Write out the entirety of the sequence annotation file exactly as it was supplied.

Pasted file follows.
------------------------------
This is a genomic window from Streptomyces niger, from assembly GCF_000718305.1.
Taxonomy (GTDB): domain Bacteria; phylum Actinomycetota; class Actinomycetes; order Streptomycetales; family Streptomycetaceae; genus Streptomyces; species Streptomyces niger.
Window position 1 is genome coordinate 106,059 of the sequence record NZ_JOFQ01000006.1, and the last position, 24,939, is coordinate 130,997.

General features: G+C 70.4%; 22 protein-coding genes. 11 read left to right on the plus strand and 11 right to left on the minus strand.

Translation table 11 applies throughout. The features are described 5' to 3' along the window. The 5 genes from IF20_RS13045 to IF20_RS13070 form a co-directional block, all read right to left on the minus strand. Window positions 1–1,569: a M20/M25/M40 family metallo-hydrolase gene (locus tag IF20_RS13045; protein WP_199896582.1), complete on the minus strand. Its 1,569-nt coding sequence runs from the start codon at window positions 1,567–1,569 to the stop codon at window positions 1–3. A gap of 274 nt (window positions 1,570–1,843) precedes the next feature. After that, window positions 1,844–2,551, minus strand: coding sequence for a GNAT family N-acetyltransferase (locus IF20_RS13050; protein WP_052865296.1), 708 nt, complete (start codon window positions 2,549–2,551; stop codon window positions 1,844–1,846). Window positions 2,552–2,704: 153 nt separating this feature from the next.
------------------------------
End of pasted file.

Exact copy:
This is a genomic window from Streptomyces niger, from assembly GCF_000718305.1.
Taxonomy (GTDB): domain Bacteria; phylum Actinomycetota; class Actinomycetes; order Streptomycetales; family Streptomycetaceae; genus Streptomyces; species Streptomyces niger.
Window position 1 is genome coordinate 106,059 of the sequence record NZ_JOFQ01000006.1, and the last position, 24,939, is coordinate 130,997.

General features: G+C 70.4%; 22 protein-coding genes. 11 read left to right on the plus strand and 11 right to left on the minus strand.

Translation table 11 applies throughout. The features are described 5' to 3' along the window. The 5 genes from IF20_RS13045 to IF20_RS13070 form a co-directional block, all read right to left on the minus strand. Window positions 1–1,569: a M20/M25/M40 family metallo-hydrolase gene (locus tag IF20_RS13045; protein WP_199896582.1), complete on the minus strand. Its 1,569-nt coding sequence runs from the start codon at window positions 1,567–1,569 to the stop codon at window positions 1–3. A gap of 274 nt (window positions 1,570–1,843) precedes the next feature. After that, window positions 1,844–2,551, minus strand: coding sequence for a GNAT family N-acetyltransferase (locus IF20_RS13050; protein WP_052865296.1), 708 nt, complete (start codon window positions 2,549–2,551; stop codon window positions 1,844–1,846). Window positions 2,552–2,704: 153 nt separating this feature from the next.